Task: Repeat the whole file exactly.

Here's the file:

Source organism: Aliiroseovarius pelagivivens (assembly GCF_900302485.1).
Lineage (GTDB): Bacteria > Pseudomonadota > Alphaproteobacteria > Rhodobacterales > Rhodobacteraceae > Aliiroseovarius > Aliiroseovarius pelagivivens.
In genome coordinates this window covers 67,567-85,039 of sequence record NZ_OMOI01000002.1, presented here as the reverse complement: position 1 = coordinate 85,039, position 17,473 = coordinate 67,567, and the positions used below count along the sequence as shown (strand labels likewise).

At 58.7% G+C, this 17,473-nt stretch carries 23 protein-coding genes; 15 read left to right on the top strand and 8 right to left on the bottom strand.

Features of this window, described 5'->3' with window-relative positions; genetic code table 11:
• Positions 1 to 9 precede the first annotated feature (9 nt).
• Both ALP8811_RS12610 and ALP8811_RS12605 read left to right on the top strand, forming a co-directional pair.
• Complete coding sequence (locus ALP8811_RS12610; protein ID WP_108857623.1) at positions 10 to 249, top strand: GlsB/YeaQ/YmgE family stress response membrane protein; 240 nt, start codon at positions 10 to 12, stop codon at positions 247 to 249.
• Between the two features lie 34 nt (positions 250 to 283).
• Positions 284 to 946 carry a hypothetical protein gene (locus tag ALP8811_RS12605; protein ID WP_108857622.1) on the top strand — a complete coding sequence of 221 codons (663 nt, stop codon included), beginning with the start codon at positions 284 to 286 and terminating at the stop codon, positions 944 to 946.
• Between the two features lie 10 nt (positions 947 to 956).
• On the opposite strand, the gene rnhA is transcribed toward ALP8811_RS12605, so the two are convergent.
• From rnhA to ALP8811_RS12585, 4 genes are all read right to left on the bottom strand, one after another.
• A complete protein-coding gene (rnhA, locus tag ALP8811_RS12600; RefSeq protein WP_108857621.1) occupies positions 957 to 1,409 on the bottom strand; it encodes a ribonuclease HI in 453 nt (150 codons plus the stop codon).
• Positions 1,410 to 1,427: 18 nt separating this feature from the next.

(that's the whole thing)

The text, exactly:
Source organism: Aliiroseovarius pelagivivens (assembly GCF_900302485.1).
Lineage (GTDB): Bacteria > Pseudomonadota > Alphaproteobacteria > Rhodobacterales > Rhodobacteraceae > Aliiroseovarius > Aliiroseovarius pelagivivens.
In genome coordinates this window covers 67,567-85,039 of sequence record NZ_OMOI01000002.1, presented here as the reverse complement: position 1 = coordinate 85,039, position 17,473 = coordinate 67,567, and the positions used below count along the sequence as shown (strand labels likewise).

At 58.7% G+C, this 17,473-nt stretch carries 23 protein-coding genes; 15 read left to right on the top strand and 8 right to left on the bottom strand.

Features of this window, described 5'->3' with window-relative positions; genetic code table 11:
• Positions 1 to 9 precede the first annotated feature (9 nt).
• Both ALP8811_RS12610 and ALP8811_RS12605 read left to right on the top strand, forming a co-directional pair.
• Complete coding sequence (locus ALP8811_RS12610; protein ID WP_108857623.1) at positions 10 to 249, top strand: GlsB/YeaQ/YmgE family stress response membrane protein; 240 nt, start codon at positions 10 to 12, stop codon at positions 247 to 249.
• Between the two features lie 34 nt (positions 250 to 283).
• Positions 284 to 946 carry a hypothetical protein gene (locus tag ALP8811_RS12605; protein ID WP_108857622.1) on the top strand — a complete coding sequence of 221 codons (663 nt, stop codon included), beginning with the start codon at positions 284 to 286 and terminating at the stop codon, positions 944 to 946.
• Between the two features lie 10 nt (positions 947 to 956).
• On the opposite strand, the gene rnhA is transcribed toward ALP8811_RS12605, so the two are convergent.
• From rnhA to ALP8811_RS12585, 4 genes are all read right to left on the bottom strand, one after another.
• A complete protein-coding gene (rnhA, locus tag ALP8811_RS12600; RefSeq protein WP_108857621.1) occupies positions 957 to 1,409 on the bottom strand; it encodes a ribonuclease HI in 453 nt (150 codons plus the stop codon).
• Positions 1,410 to 1,427: 18 nt separating this feature from the next.